King Seti I Tomb

Although his son Ramses II is more famous, King Seti was considered a great king during his time. He is known for his cultivation of the arts and his military achievements.

The tomb of King Seti I was revealed by the researcher Giovanni Battista Belzoni in 1817. When Belzoni entered the tomb he had no idea what he had found – as the mummy was nowhere to be seen. It turns out that many of the tomb’s treasure were already plundered.

However, there was a mummified bull inside the tomb, so he assumed that it must have been created to honor Apis, a holy bull. The walls of the tomb are covered with incredibly detailed paintings that depict life in the Egyptian era in vivid detail – it is one of the best decorated tombs in the entire valley.

This tomb is often closed to the general public, so if you want to visit it you will need to arrange in advance with your private tour guide in order to obtain a special permit.

The Valley of the Queens

Lying southeast of the temples of Medinet Habu you will find the Valley of the Queens. Resting within a Y-shaped ravine in the Western Cliffs, the valley was a necropolis for the tombs of the royal family members. It is located directly opposite the ancient capital city of Thebes (the modern city of Luxor).

Approximately 90 numbered tombs belonging to princes, queens and high officials of the New Kingdom can be found there. Although the name “Valley of the Queens” suggests that only queens were buried here, that is not the case. The area was also used for the burials of princesses, princes and other nobility.

The Amazing Valley of the queens in the West Bank of Luxor
The Amazing Valley of the queens in the West Bank of Luxor

This spot was likely chosen because whenever the area experienced a large storm, the rock cleft at the western end of the site would release a dramatic outpouring over water. This may have lead the ancient Egyptians to associate the magical atmosphere of this location with the great mother goddess Hathor. In ancient times, it was called “Ta-Set-Neferu” which means “the place of beauty.”

Although many important queens and members of the nobility have been buried here, unfortunately many of the tombs have fallen victim to robbery in antiquity. So many thieves have crept into these tombs over the years that very few artifacts have been found in situ here.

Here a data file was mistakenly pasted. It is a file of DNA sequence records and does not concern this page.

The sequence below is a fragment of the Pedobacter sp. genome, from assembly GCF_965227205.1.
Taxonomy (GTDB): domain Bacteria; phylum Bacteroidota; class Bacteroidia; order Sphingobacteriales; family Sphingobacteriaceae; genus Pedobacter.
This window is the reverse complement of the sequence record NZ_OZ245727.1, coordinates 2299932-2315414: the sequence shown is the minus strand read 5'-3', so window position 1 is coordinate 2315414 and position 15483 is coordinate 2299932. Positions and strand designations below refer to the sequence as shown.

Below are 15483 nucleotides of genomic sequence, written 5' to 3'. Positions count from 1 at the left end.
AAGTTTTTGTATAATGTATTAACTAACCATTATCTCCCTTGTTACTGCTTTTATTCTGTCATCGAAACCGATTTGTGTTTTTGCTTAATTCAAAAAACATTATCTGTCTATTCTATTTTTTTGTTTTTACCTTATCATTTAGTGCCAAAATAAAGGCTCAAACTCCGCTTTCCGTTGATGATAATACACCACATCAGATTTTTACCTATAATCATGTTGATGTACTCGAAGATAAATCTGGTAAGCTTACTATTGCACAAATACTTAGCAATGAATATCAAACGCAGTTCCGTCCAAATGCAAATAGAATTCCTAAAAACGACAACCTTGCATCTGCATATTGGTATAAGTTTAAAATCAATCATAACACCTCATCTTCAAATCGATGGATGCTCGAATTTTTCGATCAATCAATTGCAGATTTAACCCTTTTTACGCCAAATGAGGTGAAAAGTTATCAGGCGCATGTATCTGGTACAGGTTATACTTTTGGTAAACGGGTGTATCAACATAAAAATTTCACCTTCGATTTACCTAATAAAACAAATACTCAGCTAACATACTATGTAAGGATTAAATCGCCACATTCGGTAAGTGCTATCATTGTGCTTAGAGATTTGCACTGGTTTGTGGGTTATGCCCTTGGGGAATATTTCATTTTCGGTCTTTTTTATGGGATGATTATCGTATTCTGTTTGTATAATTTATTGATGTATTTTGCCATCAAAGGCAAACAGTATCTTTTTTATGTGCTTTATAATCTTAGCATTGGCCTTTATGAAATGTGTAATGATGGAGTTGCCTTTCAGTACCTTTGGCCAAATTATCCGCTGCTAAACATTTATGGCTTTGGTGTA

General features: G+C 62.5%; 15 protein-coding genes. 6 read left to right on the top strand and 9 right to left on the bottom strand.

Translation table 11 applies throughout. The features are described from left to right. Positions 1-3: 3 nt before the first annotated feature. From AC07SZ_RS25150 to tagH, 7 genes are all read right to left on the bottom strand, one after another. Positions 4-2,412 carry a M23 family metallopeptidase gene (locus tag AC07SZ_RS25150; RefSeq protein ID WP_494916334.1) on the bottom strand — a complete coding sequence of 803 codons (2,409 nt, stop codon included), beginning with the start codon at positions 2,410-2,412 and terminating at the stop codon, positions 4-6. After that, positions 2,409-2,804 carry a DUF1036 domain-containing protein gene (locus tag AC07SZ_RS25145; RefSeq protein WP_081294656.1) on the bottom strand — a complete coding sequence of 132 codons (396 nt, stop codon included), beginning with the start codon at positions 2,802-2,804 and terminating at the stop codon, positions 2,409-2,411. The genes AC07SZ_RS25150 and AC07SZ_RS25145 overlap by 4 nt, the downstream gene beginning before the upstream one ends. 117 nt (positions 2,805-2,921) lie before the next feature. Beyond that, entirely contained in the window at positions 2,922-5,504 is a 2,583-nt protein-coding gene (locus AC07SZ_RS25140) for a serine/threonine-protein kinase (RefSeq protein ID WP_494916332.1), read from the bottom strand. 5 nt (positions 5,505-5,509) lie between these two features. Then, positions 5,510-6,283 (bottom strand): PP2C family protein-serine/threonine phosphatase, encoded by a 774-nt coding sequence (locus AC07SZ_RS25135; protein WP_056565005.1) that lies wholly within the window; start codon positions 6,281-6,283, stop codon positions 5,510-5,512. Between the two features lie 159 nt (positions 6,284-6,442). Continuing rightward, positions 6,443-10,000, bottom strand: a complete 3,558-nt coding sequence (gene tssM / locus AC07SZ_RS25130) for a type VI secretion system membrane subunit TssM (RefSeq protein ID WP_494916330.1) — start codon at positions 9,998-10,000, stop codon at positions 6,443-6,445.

The Tomb of Queen Nefertari

One of the most spectacular tombs in the area is the burial site of Queen Nefertari. In fact, it is widely regarded as one of the most beautiful tombs in Egypt and all Egypt tailor made tours must include a tour there. Nefertari was one of the five wives of Ramesses II and she was his favourite – he had her tomb painted with scenes depicting her with the gods.

For example, one of the murals shows Nefertari worshipping the mummified body of Osiris and in another scene she is offering milk to the goddess Hathor.  

Nefertari's tomb in the Valley of the Queens
Nefertari’s tomb in the Valley of the Queens

The Tombs of the Nobles

Luxor’s West Bank is also home to the Tombs of the Nobles, which are not as busy and touristic as the other tombs in the region yet are just as spectacular. In fact, the Tombs of the Nobles have been less picked over by thieves than the empty tombs in the Valley of the Kings, so sometimes there is more to see in your customized Egypt tours.

It’s worth taking the time to explore these beautiful tombs, including the final resting places of Khaemhet, Userhet and Ramose.

Deir Al-Medina

Deir Al-Medina is the workmen’s village – an area of houses and tombs for the workmen who made the royal tombs. It is quite fascinating to visit these tombs and see the difference between mortuary temples created for kings and queens and those constructed for more “ordinary people.” However, some of these tombs are incredibly splendid and well preserved.

Queen Hatshepsut Temple